Fatigue may delay functional recovery after day surgery and may be more common after propofol anaesthesia. We randomly allocated 123 participants scheduled for ambulatory laparoscopic cholecystectomy to induction and maintenance of general anaesthesia with propofol or thiopentone and desflurane. Postoperative fatigue was unaffected by the allocated anaesthetic. The combined mean (SD) Identity-Consequences Fatigue Scale of 34.3 (15.1) before surgery increased in the first postoperative week: to 60.4 (21.1) on day 1, p < 0.001; to 51.1 (17.2) on day 2, p < 0.001; and to 37.5 (16.3) on day 6, p = 0.028. The mean (SD) fatigue reduced at one postoperative month to 22.4 (12.6), 35% less than the combined pre-operative level, p < 0.001. Rates of nausea, vomiting and rescue antie-mesis during the first week after propofol, compared with thiopentone and desflurane, were: 23/63 vs. 32/60, p = 0.27; 8/63 vs. 9/60, p = 0.71; and 12/63 vs. 28/60, p = 0.001, respectively. There were no differences in postoperative pain. In conclusion, fatigue after scheduled laparoscopic cholecystectomy was unaffected by anaesthesia with propofol vs. thiopentone and desflurane.

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Lifebox pulse oximeter implementation in Malawi: evaluation of educational outcomes and impact on oxygen desaturation episodes during anaesthesia

25. April 2017 - 3:05
Summary

Pulse oximetry is an essential monitor for safe anaesthesia but is often not available in low-income countries. The aim of this study was to determine whether the introduction of pulse oximetry with training was feasible and could reduce the incidence of oxygen desaturation during anaesthesia in a low-income country. Pulse oximeters were donated, with training, to 83 non-physician anaesthetists in Malawi. Knowledge was tested immediately before and after training and at follow-up. Providers were asked to record the lowest peripheral oxygen saturation (SpO2) for the first 100 cases anaesthetised after training. The primary clinical outcome was the proportion of cases with an oxygen desaturation event (SpO2 < 90%). Seventy-seven of 83 (93%) participants completed all pre- and post-training tests. Pulse oximetry knowledge improved after training from a median (IQR [range]) score of 39 (37–42 [28–48]) to 44 (42–46 [35–50]) and this knowledge was maintained for 8 months (p < 0.001). Oxygen saturation data and provider responses were recorded for 4772 cases. The proportion of oxygen desaturation episodes decreased from 17.2% to 6.5%, representing a 36% reduction in the odds of an oxygen desaturation event in the second 50 cases compared with the first 50 (OR 0.64, 95%CI 0.50–0.82, p < 0.001). We conclude that donation of pulse oximeters, with training, in Malawi was feasible, improved knowledge and reduced the incidence of oxygen desaturation events.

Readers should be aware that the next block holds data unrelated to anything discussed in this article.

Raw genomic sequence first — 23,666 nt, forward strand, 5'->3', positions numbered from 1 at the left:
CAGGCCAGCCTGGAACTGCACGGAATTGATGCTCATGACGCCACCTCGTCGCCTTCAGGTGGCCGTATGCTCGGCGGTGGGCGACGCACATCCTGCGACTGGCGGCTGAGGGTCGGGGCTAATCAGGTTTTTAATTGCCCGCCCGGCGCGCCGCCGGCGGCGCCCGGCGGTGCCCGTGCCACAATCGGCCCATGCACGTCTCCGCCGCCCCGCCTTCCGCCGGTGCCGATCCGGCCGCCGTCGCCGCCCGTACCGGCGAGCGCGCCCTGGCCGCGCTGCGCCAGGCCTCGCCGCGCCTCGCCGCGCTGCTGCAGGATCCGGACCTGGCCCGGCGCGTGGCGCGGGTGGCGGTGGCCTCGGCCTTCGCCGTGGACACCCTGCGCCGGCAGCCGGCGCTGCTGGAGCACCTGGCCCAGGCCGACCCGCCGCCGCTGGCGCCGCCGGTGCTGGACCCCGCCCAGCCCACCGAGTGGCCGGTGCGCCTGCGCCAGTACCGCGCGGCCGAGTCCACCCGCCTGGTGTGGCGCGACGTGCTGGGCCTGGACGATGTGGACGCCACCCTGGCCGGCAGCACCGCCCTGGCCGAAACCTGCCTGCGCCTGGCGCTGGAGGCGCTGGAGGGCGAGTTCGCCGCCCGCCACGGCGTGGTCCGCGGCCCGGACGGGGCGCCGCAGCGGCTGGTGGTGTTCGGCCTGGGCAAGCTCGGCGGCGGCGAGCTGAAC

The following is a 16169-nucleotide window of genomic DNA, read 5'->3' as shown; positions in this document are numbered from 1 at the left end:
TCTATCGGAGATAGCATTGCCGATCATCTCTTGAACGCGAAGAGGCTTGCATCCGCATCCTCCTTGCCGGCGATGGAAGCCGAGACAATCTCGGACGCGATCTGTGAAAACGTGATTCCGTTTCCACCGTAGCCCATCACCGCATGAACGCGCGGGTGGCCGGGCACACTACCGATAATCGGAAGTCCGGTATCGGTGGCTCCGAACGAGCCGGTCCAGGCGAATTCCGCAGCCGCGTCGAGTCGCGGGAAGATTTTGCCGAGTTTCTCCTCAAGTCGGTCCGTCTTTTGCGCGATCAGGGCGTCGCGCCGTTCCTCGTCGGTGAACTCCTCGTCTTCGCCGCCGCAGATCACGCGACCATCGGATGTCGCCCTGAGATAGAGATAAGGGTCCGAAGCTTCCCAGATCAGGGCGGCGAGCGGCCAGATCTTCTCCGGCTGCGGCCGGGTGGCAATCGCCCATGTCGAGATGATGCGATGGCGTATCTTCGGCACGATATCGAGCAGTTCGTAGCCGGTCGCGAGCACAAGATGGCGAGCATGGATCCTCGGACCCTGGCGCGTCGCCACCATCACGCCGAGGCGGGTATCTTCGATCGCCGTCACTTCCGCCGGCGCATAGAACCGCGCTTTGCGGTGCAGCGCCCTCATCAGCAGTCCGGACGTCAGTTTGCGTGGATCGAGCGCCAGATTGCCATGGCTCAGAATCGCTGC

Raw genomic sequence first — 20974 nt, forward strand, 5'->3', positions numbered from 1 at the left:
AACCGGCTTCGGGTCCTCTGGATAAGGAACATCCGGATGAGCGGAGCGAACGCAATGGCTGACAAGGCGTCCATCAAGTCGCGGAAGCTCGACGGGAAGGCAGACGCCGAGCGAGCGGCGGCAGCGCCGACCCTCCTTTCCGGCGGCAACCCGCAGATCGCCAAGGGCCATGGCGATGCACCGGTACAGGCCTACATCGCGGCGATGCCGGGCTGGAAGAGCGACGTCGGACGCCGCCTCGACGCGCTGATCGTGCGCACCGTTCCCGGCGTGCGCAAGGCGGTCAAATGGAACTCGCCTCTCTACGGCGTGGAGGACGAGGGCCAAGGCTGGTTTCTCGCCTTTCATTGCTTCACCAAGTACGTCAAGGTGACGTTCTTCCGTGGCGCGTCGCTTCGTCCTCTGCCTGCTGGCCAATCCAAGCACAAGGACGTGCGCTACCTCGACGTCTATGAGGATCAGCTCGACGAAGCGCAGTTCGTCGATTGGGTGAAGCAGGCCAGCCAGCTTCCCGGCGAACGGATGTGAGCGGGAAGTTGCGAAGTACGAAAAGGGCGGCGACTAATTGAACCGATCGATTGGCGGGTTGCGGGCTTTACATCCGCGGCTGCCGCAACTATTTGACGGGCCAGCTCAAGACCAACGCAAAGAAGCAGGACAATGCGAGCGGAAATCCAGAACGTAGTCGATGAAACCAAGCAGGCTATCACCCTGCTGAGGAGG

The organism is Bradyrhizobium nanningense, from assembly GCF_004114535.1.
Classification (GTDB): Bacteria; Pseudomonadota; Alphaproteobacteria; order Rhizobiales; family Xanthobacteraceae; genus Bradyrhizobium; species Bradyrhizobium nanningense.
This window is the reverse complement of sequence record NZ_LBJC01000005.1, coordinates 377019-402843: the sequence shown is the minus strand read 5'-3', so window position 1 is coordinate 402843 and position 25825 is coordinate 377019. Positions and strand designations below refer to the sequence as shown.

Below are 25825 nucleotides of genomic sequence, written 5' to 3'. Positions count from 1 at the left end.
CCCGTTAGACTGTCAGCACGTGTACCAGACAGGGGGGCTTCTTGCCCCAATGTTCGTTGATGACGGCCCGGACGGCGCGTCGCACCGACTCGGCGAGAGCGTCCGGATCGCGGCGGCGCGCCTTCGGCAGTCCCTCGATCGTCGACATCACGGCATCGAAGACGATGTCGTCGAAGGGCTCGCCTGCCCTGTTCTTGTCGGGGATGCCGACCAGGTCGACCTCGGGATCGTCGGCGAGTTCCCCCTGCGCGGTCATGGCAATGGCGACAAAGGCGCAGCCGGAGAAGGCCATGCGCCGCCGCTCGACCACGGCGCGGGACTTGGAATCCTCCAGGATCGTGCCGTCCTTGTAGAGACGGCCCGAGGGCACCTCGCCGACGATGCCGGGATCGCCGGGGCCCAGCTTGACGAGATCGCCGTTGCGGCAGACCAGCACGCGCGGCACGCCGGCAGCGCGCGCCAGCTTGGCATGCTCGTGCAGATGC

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A case series of vital signs-controlled, patient-assisted intravenous analgesia (VPIA) using remifentanil for labour and delivery

18. April 2017 - 9:55
Summary

Intravenous remifentanil patient-controlled analgesia can be used during labour as an alternative to epidural analgesia. Adverse effects of opioids, including hypoxia and bradycardia, may lead to maternal morbidity and mortality. We devised an interactive feedback system based on a clinical proportional algorithm, to continuously monitor for adverse effects to enhance safety and better titrate analgesia. This vital signs-controlled, patient-assisted intravenous analgesia with remifentanil used a prototype delivery system linked to a pulse oximeter that evaluated maternal oxygen saturation and heart rate continuously. With this system, we detected oxygen saturation < 95% for more than 60 s in 15 of 29 subjects (52%); and heart rate < 60 min−1 for more than 60 s in 7 of 29 subjects (24%) during use. The system automatically responded appropriately by reducing the dosages and temporarily halting remifentanil administration, thus averting further hypoxia and bradycardia.